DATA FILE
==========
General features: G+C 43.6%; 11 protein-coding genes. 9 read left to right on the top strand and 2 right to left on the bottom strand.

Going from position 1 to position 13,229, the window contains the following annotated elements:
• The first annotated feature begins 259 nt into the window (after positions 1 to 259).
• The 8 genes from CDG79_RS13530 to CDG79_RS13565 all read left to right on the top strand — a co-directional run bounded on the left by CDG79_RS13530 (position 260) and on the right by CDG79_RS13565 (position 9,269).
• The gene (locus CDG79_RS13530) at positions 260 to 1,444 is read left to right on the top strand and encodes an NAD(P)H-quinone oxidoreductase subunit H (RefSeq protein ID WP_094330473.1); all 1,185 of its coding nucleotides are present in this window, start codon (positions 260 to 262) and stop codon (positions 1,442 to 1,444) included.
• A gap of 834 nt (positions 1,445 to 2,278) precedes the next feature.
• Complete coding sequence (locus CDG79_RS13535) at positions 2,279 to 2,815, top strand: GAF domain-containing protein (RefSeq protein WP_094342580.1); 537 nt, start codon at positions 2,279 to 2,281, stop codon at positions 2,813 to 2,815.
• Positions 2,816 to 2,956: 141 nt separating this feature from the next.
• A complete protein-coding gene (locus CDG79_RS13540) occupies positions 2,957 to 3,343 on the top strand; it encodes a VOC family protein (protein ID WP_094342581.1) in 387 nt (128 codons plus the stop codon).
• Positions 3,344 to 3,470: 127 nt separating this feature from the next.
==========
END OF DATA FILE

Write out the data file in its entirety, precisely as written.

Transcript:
General features: G+C 43.6%; 11 protein-coding genes. 9 read left to right on the top strand and 2 right to left on the bottom strand.

Going from position 1 to position 13,229, the window contains the following annotated elements:
• The first annotated feature begins 259 nt into the window (after positions 1 to 259).
• The 8 genes from CDG79_RS13530 to CDG79_RS13565 all read left to right on the top strand — a co-directional run bounded on the left by CDG79_RS13530 (position 260) and on the right by CDG79_RS13565 (position 9,269).
• The gene (locus CDG79_RS13530) at positions 260 to 1,444 is read left to right on the top strand and encodes an NAD(P)H-quinone oxidoreductase subunit H (RefSeq protein ID WP_094330473.1); all 1,185 of its coding nucleotides are present in this window, start codon (positions 260 to 262) and stop codon (positions 1,442 to 1,444) included.
• A gap of 834 nt (positions 1,445 to 2,278) precedes the next feature.
• Complete coding sequence (locus CDG79_RS13535) at positions 2,279 to 2,815, top strand: GAF domain-containing protein (RefSeq protein WP_094342580.1); 537 nt, start codon at positions 2,279 to 2,281, stop codon at positions 2,813 to 2,815.
• Positions 2,816 to 2,956: 141 nt separating this feature from the next.
• A complete protein-coding gene (locus CDG79_RS13540) occupies positions 2,957 to 3,343 on the top strand; it encodes a VOC family protein (protein ID WP_094342581.1) in 387 nt (128 codons plus the stop codon).
• Positions 3,344 to 3,470: 127 nt separating this feature from the next.